I continue to give the kids the opportunity to have a voice and to share their thoughts and dreams about what they want for their lives. We’re still going through court for Daniel to determine where he will live long term, so none of us are sure if he’ll eventually go home with Lucy or stay with Nicole. Whatever happens, the children are prepared, and they’ll always be in little Dan’s life. He doesn’t realise it yet, but he has three amazing siblings who will always have his back.
NSW State Coordinator (Acting), CREATE Foundation
This story is a testament to the resourcefulness, insight and resilience of young people in the most difficult of circumstances. Not only did Casey, Hamish and Hayley display incredible empathy for both their mother and their new brother, they also had the bravery to seek help and take action to protect their family.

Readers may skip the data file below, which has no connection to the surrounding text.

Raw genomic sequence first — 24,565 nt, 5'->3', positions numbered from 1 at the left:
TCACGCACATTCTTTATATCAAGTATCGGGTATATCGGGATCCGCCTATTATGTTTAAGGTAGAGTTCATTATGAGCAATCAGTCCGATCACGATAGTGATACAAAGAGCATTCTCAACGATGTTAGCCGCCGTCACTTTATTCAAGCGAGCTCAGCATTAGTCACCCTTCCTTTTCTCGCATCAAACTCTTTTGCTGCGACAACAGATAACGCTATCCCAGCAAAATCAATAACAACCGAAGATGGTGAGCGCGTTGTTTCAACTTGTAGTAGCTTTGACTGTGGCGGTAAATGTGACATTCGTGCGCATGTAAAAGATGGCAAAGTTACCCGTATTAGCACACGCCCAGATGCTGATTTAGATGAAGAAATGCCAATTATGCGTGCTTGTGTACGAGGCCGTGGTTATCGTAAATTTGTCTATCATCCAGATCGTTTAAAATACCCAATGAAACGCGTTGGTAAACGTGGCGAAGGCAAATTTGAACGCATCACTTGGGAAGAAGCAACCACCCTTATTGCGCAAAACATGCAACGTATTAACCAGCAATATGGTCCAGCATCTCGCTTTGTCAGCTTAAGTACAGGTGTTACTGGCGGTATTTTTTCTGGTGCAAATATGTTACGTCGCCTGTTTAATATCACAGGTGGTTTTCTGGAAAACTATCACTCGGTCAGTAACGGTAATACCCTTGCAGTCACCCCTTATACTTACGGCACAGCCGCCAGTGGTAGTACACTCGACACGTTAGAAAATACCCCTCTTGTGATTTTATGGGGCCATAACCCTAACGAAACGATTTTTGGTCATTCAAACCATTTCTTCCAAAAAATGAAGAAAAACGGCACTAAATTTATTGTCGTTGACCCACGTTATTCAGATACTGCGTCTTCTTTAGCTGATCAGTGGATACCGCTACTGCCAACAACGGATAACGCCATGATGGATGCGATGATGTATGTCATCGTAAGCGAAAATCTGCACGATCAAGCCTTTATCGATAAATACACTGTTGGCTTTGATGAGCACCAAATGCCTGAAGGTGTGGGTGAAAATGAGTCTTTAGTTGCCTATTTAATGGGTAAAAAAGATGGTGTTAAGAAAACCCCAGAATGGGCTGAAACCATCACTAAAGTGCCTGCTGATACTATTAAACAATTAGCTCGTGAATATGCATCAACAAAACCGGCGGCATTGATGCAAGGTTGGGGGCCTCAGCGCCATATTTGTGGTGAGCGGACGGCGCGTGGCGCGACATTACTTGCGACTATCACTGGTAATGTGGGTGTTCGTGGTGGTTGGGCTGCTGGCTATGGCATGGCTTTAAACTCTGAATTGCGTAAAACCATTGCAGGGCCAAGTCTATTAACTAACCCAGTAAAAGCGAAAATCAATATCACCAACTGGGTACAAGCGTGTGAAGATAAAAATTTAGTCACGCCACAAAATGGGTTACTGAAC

It is also a great example of adults recognising children’s wisdom and their solutions to the challenges they face. In this case, MacKillop Family Services found innovative and sensitive ways to empower young people to have a voice through the Red Flag Meeting and letter writing. Rather than being tokenistic, Tara took steps to ensure the three siblings understood the process, were heard and received feedback on what was happening. By taking young people’s feelings, thoughts and suggestions seriously, she showed the courage to give up some of her power and respect young people as experts on their own lives.
Finally, it is inspiring to see the effort made to keep the siblings together and the incredible role the foster carer, Nicole, played in honouring the importance of sibling relationships to young people in care.